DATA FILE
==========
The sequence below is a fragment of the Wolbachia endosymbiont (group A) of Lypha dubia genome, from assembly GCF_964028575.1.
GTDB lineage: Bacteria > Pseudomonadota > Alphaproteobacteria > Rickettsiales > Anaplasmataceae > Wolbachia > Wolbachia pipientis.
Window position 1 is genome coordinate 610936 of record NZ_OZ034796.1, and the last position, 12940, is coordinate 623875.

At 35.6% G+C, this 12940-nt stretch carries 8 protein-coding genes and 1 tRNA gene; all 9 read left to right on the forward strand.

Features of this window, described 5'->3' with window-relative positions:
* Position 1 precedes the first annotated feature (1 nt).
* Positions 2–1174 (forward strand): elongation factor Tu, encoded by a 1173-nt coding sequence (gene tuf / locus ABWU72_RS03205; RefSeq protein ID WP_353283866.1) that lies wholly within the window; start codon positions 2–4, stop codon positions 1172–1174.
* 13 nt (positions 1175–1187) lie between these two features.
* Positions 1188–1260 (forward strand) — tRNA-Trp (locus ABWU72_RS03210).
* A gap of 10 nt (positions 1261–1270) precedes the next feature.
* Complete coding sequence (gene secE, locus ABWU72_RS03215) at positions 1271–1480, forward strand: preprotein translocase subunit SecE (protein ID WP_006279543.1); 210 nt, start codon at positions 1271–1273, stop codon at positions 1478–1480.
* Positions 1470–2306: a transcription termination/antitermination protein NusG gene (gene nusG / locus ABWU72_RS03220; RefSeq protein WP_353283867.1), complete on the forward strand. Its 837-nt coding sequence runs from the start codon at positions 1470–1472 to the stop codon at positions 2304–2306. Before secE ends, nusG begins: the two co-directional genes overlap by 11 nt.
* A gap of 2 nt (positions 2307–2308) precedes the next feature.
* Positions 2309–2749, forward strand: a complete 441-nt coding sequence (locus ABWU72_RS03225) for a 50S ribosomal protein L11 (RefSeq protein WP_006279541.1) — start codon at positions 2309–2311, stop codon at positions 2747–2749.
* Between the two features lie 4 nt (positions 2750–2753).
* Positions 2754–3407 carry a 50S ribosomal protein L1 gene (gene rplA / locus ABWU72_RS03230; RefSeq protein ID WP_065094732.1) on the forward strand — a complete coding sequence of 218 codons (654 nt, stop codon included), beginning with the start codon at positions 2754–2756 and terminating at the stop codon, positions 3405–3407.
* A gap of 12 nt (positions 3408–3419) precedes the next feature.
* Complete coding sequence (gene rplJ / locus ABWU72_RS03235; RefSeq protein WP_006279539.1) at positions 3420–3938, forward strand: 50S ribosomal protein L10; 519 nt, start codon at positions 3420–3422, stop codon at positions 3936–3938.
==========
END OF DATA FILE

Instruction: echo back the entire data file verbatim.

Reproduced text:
The sequence below is a fragment of the Wolbachia endosymbiont (group A) of Lypha dubia genome, from assembly GCF_964028575.1.
GTDB lineage: Bacteria > Pseudomonadota > Alphaproteobacteria > Rickettsiales > Anaplasmataceae > Wolbachia > Wolbachia pipientis.
Window position 1 is genome coordinate 610936 of record NZ_OZ034796.1, and the last position, 12940, is coordinate 623875.

At 35.6% G+C, this 12940-nt stretch carries 8 protein-coding genes and 1 tRNA gene; all 9 read left to right on the forward strand.

Features of this window, described 5'->3' with window-relative positions:
* Position 1 precedes the first annotated feature (1 nt).
* Positions 2–1174 (forward strand): elongation factor Tu, encoded by a 1173-nt coding sequence (gene tuf / locus ABWU72_RS03205; RefSeq protein ID WP_353283866.1) that lies wholly within the window; start codon positions 2–4, stop codon positions 1172–1174.
* 13 nt (positions 1175–1187) lie between these two features.
* Positions 1188–1260 (forward strand) — tRNA-Trp (locus ABWU72_RS03210).
* A gap of 10 nt (positions 1261–1270) precedes the next feature.
* Complete coding sequence (gene secE, locus ABWU72_RS03215) at positions 1271–1480, forward strand: preprotein translocase subunit SecE (protein ID WP_006279543.1); 210 nt, start codon at positions 1271–1273, stop codon at positions 1478–1480.
* Positions 1470–2306: a transcription termination/antitermination protein NusG gene (gene nusG / locus ABWU72_RS03220; RefSeq protein WP_353283867.1), complete on the forward strand. Its 837-nt coding sequence runs from the start codon at positions 1470–1472 to the stop codon at positions 2304–2306. Before secE ends, nusG begins: the two co-directional genes overlap by 11 nt.
* A gap of 2 nt (positions 2307–2308) precedes the next feature.
* Positions 2309–2749, forward strand: a complete 441-nt coding sequence (locus ABWU72_RS03225) for a 50S ribosomal protein L11 (RefSeq protein WP_006279541.1) — start codon at positions 2309–2311, stop codon at positions 2747–2749.
* Between the two features lie 4 nt (positions 2750–2753).
* Positions 2754–3407 carry a 50S ribosomal protein L1 gene (gene rplA / locus ABWU72_RS03230; RefSeq protein ID WP_065094732.1) on the forward strand — a complete coding sequence of 218 codons (654 nt, stop codon included), beginning with the start codon at positions 2754–2756 and terminating at the stop codon, positions 3405–3407.
* A gap of 12 nt (positions 3408–3419) precedes the next feature.
* Complete coding sequence (gene rplJ / locus ABWU72_RS03235; RefSeq protein WP_006279539.1) at positions 3420–3938, forward strand: 50S ribosomal protein L10; 519 nt, start codon at positions 3420–3422, stop codon at positions 3936–3938.